When a team gets a sack out of a dime defense, it is usually a coverage sack because the quarterback has to hold the ball too long as the receivers struggle to get open against the extra corners and safeties used. But there were also several plays against Detroit where the pressure came right away even when Dallas only sent the three linemen. And counter to normal expectations, the Cowboys’ rushmen seemed to have more energy and burst as the clock wound down. That is when the offensive line usually wears a defense out, but it certainly looked like the opposite was happening. Given that Irving and Collins both played in excess of 90% of the defensive snaps, this is remarkable, and perhaps a testament to superior conditioning by Dallas.

The Cowboys will be shorthanded again versus the Eagles, but should get most if not all of the injured defenders back for the divisional round of the playoffs. But does that mean that the team should stop using the dime package as much? It is one of the chicken and egg things. Did the dime package work so well because a couple of players really stepped up, or did those players excel because they were put in the right defensive package? Dallas has already made the nickel package the de facto base defense, replacing one of the normal 4-3 linebackers with an extra DB more often than not. Now is it time to consider moving even further away from the classic Marinelli alignment? A lot of the recent evolution in NFL defenses has been in answer to the growing reliance by most teams on throwing the ball, with many all but abandoning a meaningful running game altogether. Half the teams in the NFL have less yards running the ball than Ezekiel Elliott has all by himself. Third and two is seen by many offensive coordinators as purely a passing down, with the quarterback lining up in the shotgun - which means that the offense now has more yards to gain just to get back to the line of scrimmage than they had to go from the line to the first down marker. It is also not uncommon to see teams go with an empty backfield on third and short. Why not load up in the secondary against teams like that?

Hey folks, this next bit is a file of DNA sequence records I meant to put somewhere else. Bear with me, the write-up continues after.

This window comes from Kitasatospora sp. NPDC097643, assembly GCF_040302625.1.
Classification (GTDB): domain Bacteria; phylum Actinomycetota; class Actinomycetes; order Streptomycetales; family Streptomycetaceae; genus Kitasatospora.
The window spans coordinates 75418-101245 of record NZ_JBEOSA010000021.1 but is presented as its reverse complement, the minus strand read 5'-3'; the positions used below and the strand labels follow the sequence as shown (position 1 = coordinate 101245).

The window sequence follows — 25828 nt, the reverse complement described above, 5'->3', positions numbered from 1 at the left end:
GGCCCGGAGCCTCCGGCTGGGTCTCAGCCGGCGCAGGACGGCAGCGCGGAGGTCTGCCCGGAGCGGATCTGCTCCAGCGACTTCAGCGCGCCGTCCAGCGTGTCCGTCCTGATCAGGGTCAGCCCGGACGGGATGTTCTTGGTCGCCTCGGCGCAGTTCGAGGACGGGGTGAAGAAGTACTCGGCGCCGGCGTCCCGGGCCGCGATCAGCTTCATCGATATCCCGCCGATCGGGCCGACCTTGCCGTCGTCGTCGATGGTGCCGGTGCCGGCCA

One thing that does seem to be more required with a dime package is blitzing. Normally, Marinelli doesn’t like to do that, but he was sending a variety of extra pressure last Monday. He did not just show an ability to use the dime defense, he used it very, very well. It is possible that this will continue to be a more important part of his defensive plan into next season. But that is not the concern now.

It is certainly the ideal time for the Cowboys to finally get their pass working effectively. And that has made the entire defense function well. Once it was clear that Dak Prescott was able to keep this team performing at a high level on offense, the biggest concern became whether the defense could hold up its end of the bargain. Over the past month of the season, they have done more than that, and arguably won a couple of games (against the Vikings and Buccaneers). And it is not a bad thing that the emergence has come so late in the season - there is a lot less video out there for playoff opponents to study of Irving and Mayowa than if they had been playing a larger share of the snaps.

This is a case of the entire Dallas team peaking at the right time, which is partly why the coaching staff is really trying to get the mix of playing and sitting right for the last game. They want to minimize injury risk while maintaining that winning edge. But for the pass rush, it is not going to be hard to figure out who plays, since there are barely enough bodies as it is. Now to see if they can also keep up the high level of play. The Cowboys will need it in January.

Follow me @TomRyleBTB